‘Choosing for the right reasons’
The next day, 528 students from the College of Arts and Sciences (CAS) walked across the stage of the Greek Theatre to receive their diplomas, as an enthusiastic audience cheered them on.
Among the graduating students were the first 15 Richard and Virginia Hunsaker Scholarship prize recipients, whose majors/concentrations ranged from math and computer science to applied playwriting.
Other highlights of this year’s ceremony included the posthumous award of an honorary doctor of humane letters degree to Santos Manuel, founding leader of the San Manuel Band of Mission Indians; the Tribe’s chairwoman, Lynn Valbuena, accepted the award in Manuel’s honor. Manuel was recognized for his leadership, which helped shape the rich history and traditions of the San Manuel Band of Mission Indians to the great benefit of the region and Native American causes nationwide. Today, the San Manuel Band of Mission Indians is a lead supporter of U of R’s Native Student Programs.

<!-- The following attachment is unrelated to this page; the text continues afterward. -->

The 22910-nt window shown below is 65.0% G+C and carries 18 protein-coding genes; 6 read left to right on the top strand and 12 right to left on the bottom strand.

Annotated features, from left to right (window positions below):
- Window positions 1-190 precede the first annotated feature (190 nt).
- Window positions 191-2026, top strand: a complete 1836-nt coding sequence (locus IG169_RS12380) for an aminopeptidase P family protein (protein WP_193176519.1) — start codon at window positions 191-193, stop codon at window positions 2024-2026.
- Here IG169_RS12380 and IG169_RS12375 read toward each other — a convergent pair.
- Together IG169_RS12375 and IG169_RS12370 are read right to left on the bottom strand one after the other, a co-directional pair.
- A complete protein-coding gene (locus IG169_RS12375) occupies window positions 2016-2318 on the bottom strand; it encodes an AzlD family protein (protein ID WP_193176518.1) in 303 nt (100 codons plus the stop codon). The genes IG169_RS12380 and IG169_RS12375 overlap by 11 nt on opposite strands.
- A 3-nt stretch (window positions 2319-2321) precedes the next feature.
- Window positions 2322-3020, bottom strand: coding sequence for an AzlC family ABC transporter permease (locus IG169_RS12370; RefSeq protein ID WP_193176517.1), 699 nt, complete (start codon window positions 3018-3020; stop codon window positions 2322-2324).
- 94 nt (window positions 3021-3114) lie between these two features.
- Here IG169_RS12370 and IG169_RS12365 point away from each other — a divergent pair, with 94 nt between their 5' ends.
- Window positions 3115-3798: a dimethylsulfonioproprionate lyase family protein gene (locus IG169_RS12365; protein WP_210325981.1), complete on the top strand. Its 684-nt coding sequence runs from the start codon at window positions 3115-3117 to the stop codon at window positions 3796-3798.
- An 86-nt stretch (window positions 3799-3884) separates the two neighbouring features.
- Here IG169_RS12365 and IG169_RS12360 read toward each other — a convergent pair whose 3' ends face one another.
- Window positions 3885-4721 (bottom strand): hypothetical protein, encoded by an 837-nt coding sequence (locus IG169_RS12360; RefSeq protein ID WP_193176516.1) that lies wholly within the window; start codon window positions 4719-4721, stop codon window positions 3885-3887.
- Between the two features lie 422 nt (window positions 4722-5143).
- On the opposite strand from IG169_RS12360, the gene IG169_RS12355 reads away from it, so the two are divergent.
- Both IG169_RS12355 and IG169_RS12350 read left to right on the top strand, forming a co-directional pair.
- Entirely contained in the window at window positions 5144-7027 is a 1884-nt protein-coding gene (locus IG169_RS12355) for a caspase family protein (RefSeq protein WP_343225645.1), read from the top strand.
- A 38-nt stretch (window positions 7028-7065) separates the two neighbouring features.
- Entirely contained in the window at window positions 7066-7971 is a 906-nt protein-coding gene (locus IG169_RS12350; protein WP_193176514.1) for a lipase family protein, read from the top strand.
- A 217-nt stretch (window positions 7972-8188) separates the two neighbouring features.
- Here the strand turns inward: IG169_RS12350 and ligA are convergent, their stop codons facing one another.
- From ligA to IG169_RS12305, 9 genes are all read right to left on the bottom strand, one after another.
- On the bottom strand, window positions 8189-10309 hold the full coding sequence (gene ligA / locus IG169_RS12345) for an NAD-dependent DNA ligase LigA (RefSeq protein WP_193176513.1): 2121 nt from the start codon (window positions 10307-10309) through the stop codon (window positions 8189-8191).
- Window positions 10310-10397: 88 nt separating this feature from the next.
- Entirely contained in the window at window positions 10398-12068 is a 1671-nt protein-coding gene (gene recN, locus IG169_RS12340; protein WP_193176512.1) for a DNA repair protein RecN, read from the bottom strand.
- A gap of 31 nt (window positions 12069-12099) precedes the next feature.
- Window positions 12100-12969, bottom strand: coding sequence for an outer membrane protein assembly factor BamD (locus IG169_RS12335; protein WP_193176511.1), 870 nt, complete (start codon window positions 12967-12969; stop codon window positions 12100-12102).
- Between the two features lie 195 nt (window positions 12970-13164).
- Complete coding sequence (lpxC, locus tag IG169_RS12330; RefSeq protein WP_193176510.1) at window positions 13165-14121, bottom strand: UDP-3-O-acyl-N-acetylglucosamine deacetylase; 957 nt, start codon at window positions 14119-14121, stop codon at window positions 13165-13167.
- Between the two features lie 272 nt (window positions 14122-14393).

At the ceremony, student speaker Brenna Phillips ’19, who earned degrees in history and public policy, humorously equated college with a trip to the grocery store. “Today, we are all lining up to check out. … And then what. What will you do next? Well, here is the fun part; now we get to cook!! What items will you use right away… which ones will go to waste? Which ones will you put in the freezer with the hopes of coming back to them later in life?”
Author Raymond Obstfeld ’72, an alumnus of Johnston College, delivered the CAS keynote address, citing sources from Robert Frost’s poem “The Road Not Taken” to Star Trek.
“The poem isn’t about making the right choice, but about choosing for the right reasons,” he said. “Since we may never know the outcome of many of our most important choices… we have to focus on using our critical thinking to choose. We weigh evidence that best promotes our moral values, and we pick a path. The method of choosing, not the choice itself, is what makes all the difference.”